the parents of theunfortunato infants.
THIS llUMiUlt IX KMJHXP.
School Children JJurord to l>eath While
Engaged lu a Celebration. London,
Jan. 2.?Further particulars
received to-day from Wortley, near
Leeds, show that the terrible scenes witnessed
at tho school fete there were in
do way exaggerated, though Ibe canse
>f the disaster was not the falling of a
Chinese lantern, as it was supposed. The
school fete referred to was a charity bas?r,
held under tho auspices of the Parsh
of Wottloy. The building used for
be fete was the Church School, adjolnnit
the Wnrtlf'V Enlflnnnal rhnwh P.it
>f tho programme of tfie bazar's attrac.ionfl
was a series of tableaux vlvant,
a which a number of the young
(iris and boys of the parish tock
iart. For this display a small stagowas
reeled in the school room, and to the
Ight of the stage and opening upon it
sua a room used as a dressing room,
fust before the disaster a crowd of joj3Us
children were gathered, all the girls
>f tho party being in light gaudy attire
ind many of them covered in addition
with cotton used to represent snow. In
iddition several of the children carried
langling on sticks above their heaila
lighted Chinese lanterns.
Buddenly shrieks issued from the
little dressing room, and all were harroritricken
to see a number of children
rush upon the stage with their costumea
an fire. The gentlemen promptly seizsd
the burning children, threw tbein
jpon the stage, and smothered the
lames. Up to the present there Bre
[our deaths recorded as the result of tho
lisaster, and several of the injured
jhiidreu are not expected to recover.
An investigation into the cause of the
liaastersbows that wlillo the children
rere gathered in the dressing room preparatory
to making their appearance on
he stage, one of the little girls, who was
playing with alighted lamp, accidentally
let fire to her clothes. Bho uttered a
:ry of terror, tried to extinguish the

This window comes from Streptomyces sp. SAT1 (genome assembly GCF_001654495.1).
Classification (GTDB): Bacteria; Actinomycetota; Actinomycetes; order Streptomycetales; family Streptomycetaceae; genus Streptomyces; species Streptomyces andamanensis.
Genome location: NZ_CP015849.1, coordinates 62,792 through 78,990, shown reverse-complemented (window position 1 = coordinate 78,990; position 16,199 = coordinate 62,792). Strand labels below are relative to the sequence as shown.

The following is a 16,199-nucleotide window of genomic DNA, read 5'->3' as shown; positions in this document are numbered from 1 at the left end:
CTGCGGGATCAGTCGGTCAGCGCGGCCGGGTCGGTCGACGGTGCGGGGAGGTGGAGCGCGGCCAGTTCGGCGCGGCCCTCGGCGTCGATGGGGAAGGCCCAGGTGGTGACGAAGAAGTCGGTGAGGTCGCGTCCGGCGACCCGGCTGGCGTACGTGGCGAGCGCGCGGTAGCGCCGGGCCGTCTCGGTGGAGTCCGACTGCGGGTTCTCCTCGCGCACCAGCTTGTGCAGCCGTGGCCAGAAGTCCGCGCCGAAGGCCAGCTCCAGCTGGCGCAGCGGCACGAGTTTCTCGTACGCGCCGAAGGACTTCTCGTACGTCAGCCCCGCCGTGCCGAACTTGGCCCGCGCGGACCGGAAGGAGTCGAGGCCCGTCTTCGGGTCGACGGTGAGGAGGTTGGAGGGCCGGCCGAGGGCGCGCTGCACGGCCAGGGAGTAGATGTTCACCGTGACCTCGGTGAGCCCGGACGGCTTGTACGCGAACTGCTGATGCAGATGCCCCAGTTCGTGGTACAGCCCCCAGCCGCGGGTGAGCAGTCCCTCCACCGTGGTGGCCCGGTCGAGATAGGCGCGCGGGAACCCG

lames with her hands and rushed toward
the door leading to tho stage. Her
'.ryandtho sight of the fl lines caused
i panic the other children, who also
nade a rush for the door mentioned.
The result was that a crowd of children
Fere crushed around the child whose
ilothes wero already in flames andlbero>y
ignited the clothing of twenty or
Jiirty other children.
Mine Kxploaiun.
Berlin, Jan. 2.?A dispatch from
3erchuD, Westphalia, announces that a
lisastrons explosion has taken place in
i coal pit at that place. The total num)er
of lives lost ia unknown, The bodiea
>f tno men killed and nine injured men
lave been recovered from the pit,' but
t is leared a number of other miners
lave perished.
The latest dispatches Bay theexploaion
jccurred in the Heinrich-Gustave coal
>it at Denfiendreer, live miiea from
Xochum, Westphalia. They report nlnu
nen as killed and say that ten othorn
ire not expected to survive their inuries.
"IIang Tim Uealy uu u Sour AppU Tree."
Ddulin, Jan. 2.?At the city hall yeserday
after Lord Mayor Meade had been
ustalled, the "gallery sods" sang an ltn
>rovised song to the effect that it would
>o advisable to "llstig Tim Healy on a
lour apple tree," This musical suggeoion
was repeatedly cheered to the echo
>y the so-called "Hillsido inen" who
vere present at tho installation cerenony.
A Clmlleiii;* ImtueU.
Kiikbnkt, Jan 2.?Tnree pric&8 and
ilghteen laymen - of Oaatle Comer have
limned a letter which has heon Bent to
he Fremana' Journal, donying the statenent
mado by the Journal ae to the exatence
of organised bovcotting during
he recent election in North Kilkenny.
Cho signers of tliia letter alao challenge
he .Frcmaim' Journal or the government
0 prosecute them.
'UiRtorliiQ Kinjtl&ke I>eud*
Londo.v, Jan. 2.?The death o( Alexindur
William Kinginke, the historian,
s announced.
KeniiIt of u (]nnrr?l,
Macon, Ga., Jan. 2 ?Ae the result of
trivial quarrel betivoen two frionds at
1 New Year's party, Will Knee, oped
leventoen, was shot and Instantly killed
ly Nat Ashley, aged tweuty. Theiatter
.hen shot himself, dying soon after.
Th. Wheeling WllJ.
ts'txo Cumlnrland CoitrUr.
When a man commits a crime in New
Jersev he is treated to a <iosi of jiJBticH
culled "Jersey lightning," but down in
Wheeling they put him through a reform
process by either electing him to '
tho filtw ffrinnnil rtr u.tmn -m?
J itn uiiilVa IUO
greater the oflenae the grater the oflice.
A caw, you bop, whore "the punishment
tits tho crime,"
Ton, Dick and llnrry appear e?nfn
with their Grandmother1* recipes for
roujilip, etc., hat tho people know Dr.
Bull's Cough Syrup too woll.
U1KO.
ALI.KVDRR?On Frldny, Janawy '2, 15PI, at I?
o'clock nonn, amakik M., wlfo of Rlcbimt
r. A Mender, in iboWU jtarct berate.
Funeral from Iter l?tv rosldeuce, In Martta'a
Ferry, Ohio, Sunday afternoon a*. 2 o'clock,
l.itermeut at Rlvervlew cemetery. Frleutki
are luylted to att?nd.